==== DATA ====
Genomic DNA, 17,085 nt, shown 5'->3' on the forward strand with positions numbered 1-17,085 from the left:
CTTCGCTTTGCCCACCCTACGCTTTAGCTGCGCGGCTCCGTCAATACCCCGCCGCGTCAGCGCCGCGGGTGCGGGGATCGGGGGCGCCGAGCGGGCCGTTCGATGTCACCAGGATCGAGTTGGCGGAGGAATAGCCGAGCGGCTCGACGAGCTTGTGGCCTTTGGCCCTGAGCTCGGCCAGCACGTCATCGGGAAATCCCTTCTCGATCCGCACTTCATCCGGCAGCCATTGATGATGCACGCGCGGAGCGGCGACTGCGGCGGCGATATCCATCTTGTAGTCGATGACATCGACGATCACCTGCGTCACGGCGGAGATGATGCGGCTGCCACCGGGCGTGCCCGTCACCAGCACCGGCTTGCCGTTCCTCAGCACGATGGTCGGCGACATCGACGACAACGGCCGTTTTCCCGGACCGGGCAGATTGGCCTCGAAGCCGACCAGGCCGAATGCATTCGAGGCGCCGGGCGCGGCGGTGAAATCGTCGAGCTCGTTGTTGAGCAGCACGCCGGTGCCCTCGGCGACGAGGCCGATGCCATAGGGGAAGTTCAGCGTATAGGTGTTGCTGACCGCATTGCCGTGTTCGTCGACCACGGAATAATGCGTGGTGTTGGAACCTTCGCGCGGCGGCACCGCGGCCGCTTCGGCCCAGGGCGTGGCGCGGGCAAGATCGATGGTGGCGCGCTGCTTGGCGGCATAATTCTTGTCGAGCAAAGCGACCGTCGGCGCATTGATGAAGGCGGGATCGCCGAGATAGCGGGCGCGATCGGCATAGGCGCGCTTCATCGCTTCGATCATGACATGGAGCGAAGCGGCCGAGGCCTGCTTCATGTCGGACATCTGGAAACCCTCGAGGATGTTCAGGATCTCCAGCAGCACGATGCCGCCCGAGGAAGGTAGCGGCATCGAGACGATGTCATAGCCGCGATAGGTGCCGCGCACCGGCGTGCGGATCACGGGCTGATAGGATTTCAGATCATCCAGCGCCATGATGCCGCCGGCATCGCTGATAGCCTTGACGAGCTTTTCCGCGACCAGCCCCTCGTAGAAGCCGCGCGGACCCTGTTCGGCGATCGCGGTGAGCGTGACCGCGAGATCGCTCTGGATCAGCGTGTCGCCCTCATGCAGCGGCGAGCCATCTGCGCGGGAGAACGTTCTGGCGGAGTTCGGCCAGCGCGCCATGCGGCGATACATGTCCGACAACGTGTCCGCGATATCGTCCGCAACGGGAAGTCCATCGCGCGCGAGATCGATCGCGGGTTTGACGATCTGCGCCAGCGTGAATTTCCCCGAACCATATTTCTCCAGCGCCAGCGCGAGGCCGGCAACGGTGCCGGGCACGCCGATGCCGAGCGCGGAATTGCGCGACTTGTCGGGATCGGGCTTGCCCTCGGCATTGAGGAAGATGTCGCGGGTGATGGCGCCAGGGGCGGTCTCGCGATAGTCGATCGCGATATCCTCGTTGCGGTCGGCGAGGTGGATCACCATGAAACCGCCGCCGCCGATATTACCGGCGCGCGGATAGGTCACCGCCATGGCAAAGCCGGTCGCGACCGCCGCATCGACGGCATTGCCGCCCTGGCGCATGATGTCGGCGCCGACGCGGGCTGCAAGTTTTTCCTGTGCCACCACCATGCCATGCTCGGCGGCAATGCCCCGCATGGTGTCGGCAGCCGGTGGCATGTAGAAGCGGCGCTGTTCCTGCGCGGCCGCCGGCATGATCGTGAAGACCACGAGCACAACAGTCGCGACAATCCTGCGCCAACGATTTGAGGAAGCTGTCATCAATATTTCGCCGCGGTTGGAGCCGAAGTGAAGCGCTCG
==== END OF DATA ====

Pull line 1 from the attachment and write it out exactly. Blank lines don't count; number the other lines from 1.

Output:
Genomic DNA, 17,085 nt, shown 5'->3' on the forward strand with positions numbered 1-17,085 from the left: